The Story of Edgar Sawtelle: A Novel
I’m Kim Alexander and this is Fiction Nation, with smart reviews for modern readers on Sirius XM Book Radio. The book is The Story of Edgar Sawtelle: A Novel by David Wroblewski
Here’s something I don’t think I’ve talked about too much dogs. I’ve never had a dog, don’t know too much about them in fact, I’m highly allergic to them and can’t touch them even if I want to something that a dog, I am told, will take kind of personally. But even I, cat person that I am, am not immune to the way they look at the people they love and I wonder if humans can even come close to that unwavering devotion. (Excepting Twilight fans of course.)
I think my cat Leeloo looks at me like that sometimes but then I realize she’s actually looking at the treat jar behind my head on the shelf.
David Wroblewski knows about dogs, and he knows about telling a story. Edgar Sawtelle is a voiceless young boy raised among highly trained dogs on his family farm. The story spins off in Shakespearian directions with the sudden removal of a father and the abrupt insertion of a stepfather/uncle. Edgar and his beloved dog friends are forced to flee and we, along with this small tribe, are left to make our way in an American forest as full of magic and adventure as is it of loneliness, mosquitoes and hunger. There are scenes of great beauty, Shakespearian (again) tragedy, and a few jewel-like chapters told from the viewpoint of Edgar’s first love, the elderly dog Almodine. (Old dog, missing boy, cue the tears!)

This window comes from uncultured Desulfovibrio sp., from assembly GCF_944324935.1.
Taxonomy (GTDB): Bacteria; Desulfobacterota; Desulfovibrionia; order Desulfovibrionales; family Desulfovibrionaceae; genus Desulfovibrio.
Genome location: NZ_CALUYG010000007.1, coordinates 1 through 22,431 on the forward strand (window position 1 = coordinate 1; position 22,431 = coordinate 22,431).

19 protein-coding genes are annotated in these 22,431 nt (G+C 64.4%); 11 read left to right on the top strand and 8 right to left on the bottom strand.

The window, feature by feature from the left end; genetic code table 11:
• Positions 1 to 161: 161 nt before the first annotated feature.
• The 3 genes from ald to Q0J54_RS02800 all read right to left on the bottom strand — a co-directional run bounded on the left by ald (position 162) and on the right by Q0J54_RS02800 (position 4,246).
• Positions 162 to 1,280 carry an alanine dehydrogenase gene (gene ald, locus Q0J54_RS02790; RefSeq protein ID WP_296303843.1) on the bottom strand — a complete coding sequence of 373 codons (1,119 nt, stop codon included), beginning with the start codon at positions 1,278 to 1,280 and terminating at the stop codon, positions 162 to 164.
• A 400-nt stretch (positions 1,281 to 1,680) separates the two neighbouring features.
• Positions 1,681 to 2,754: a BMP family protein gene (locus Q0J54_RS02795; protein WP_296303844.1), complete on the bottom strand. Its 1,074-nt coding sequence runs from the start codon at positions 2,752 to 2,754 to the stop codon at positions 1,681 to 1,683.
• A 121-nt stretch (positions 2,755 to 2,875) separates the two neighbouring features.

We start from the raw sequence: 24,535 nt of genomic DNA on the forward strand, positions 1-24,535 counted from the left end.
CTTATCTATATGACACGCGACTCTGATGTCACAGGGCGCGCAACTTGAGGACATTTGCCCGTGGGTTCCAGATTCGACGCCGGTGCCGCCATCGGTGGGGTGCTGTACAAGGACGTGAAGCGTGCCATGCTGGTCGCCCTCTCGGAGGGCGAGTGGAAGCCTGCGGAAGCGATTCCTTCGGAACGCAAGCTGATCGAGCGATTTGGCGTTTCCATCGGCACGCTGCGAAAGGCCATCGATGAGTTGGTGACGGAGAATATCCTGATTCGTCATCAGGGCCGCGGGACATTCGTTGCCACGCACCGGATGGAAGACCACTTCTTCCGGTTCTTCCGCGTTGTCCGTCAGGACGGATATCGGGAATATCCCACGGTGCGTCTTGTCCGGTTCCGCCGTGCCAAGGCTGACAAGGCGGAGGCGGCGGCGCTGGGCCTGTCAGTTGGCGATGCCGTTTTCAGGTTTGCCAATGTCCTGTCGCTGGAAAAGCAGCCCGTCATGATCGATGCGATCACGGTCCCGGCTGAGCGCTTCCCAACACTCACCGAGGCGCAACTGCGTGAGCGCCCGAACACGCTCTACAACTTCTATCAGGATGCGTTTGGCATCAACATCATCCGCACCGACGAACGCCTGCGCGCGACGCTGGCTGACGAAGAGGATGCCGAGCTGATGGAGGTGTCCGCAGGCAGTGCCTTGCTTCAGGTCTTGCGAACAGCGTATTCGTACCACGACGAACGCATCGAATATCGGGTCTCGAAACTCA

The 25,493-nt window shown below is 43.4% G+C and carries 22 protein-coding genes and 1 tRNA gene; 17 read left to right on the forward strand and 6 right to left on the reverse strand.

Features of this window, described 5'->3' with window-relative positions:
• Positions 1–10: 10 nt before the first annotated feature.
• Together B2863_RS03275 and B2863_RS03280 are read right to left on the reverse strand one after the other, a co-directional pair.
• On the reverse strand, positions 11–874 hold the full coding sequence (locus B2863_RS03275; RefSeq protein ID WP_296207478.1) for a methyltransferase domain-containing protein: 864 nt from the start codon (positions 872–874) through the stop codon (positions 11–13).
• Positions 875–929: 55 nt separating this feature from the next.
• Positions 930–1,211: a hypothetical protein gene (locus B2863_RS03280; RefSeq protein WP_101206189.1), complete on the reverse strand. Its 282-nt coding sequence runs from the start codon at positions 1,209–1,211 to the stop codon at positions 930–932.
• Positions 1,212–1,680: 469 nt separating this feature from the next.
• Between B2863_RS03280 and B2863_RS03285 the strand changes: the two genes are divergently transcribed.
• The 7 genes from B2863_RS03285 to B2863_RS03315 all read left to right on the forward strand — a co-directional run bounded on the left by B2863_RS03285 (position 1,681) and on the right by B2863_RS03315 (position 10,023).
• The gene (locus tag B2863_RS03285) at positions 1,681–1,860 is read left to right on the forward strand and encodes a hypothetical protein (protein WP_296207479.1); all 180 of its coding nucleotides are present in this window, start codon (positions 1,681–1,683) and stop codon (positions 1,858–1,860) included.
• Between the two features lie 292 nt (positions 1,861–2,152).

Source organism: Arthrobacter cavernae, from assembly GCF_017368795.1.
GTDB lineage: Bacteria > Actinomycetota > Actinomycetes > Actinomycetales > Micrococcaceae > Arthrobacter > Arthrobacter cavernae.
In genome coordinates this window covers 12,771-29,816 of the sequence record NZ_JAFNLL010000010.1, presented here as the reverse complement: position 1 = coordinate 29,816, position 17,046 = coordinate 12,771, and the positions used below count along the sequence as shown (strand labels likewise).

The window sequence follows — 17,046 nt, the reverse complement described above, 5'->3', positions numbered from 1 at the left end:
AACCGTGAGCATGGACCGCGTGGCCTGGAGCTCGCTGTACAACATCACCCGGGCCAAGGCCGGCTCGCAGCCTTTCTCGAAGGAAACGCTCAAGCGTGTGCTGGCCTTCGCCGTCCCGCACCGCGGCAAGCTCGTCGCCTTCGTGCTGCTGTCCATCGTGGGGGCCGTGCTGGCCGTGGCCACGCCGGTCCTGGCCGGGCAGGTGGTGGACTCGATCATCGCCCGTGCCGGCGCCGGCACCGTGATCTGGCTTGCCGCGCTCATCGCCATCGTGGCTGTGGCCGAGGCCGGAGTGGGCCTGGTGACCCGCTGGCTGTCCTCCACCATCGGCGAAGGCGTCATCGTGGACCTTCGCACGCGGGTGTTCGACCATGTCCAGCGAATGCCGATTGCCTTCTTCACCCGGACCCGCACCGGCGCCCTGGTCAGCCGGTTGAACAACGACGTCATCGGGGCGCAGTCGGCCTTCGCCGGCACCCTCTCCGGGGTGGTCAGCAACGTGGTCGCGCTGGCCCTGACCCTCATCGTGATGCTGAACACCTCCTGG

There’s a lot more about dog training than I’ll probably ever need to know, but on the other hand I’ll probably never get lost in the Wisconsin woods either. I was only too happy to follow wherever Edgar led his pack.
To see pets being just as emotional as their owners, I direct you to this collection of YouTube clips of dogs greeting their owners, soldiers returning from Iraq and Afghanistan. Have a tissue standing by. The Late Movies: Dogs Welcoming Home Soldiers